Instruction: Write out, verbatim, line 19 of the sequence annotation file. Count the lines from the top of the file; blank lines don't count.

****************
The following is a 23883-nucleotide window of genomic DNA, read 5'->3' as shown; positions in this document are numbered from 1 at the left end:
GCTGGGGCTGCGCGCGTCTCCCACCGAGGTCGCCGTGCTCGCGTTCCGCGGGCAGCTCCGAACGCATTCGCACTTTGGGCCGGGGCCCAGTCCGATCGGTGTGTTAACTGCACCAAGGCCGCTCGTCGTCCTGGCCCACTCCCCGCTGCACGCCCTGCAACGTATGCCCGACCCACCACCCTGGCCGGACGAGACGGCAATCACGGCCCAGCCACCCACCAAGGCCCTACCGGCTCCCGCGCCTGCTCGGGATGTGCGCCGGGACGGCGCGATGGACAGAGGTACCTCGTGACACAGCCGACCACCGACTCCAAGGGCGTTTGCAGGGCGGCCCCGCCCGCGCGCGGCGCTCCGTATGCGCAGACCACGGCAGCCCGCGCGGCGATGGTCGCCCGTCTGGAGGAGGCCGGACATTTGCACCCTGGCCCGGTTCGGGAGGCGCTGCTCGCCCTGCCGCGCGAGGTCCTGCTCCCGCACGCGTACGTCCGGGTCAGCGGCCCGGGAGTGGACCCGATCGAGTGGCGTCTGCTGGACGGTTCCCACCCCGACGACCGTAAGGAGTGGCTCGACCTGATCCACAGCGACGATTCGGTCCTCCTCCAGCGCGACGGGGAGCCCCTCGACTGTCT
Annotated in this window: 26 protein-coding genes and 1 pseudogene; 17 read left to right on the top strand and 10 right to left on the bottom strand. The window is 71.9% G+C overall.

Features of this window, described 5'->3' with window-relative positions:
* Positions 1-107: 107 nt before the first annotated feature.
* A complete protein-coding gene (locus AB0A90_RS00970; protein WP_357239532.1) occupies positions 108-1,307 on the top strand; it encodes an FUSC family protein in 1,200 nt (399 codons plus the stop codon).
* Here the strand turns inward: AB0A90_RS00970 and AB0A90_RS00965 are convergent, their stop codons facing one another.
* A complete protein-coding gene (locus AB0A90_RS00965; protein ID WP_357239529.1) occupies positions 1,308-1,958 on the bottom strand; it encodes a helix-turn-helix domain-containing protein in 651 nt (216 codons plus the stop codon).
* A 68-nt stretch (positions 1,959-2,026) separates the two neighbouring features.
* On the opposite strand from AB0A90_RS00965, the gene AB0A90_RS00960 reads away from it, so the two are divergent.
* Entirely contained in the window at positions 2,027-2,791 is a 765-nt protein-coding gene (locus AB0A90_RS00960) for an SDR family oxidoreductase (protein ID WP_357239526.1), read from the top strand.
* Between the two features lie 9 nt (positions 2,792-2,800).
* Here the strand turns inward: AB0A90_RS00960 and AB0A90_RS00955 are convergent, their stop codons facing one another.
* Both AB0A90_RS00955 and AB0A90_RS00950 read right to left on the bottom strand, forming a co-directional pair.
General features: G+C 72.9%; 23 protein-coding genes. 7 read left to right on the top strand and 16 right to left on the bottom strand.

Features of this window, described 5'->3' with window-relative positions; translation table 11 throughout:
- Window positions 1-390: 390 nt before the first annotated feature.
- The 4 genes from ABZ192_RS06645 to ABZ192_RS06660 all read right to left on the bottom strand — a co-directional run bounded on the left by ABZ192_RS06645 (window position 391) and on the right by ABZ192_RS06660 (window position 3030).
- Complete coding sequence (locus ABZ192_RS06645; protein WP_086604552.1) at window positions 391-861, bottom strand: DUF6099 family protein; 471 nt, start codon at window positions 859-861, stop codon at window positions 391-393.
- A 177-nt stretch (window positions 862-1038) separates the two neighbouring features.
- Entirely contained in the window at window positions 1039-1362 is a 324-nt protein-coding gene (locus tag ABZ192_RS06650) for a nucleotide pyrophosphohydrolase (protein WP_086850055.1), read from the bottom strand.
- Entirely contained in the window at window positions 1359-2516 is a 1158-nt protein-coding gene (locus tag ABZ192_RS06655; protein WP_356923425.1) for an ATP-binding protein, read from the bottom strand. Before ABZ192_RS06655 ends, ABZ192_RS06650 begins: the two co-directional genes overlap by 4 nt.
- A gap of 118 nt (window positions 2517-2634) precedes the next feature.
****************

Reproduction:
- Complete coding sequence (locus ABZ192_RS06645; protein WP_086604552.1) at window positions 391-861, bottom strand: DUF6099 family protein; 471 nt, start codon at window positions 859-861, stop codon at window positions 391-393.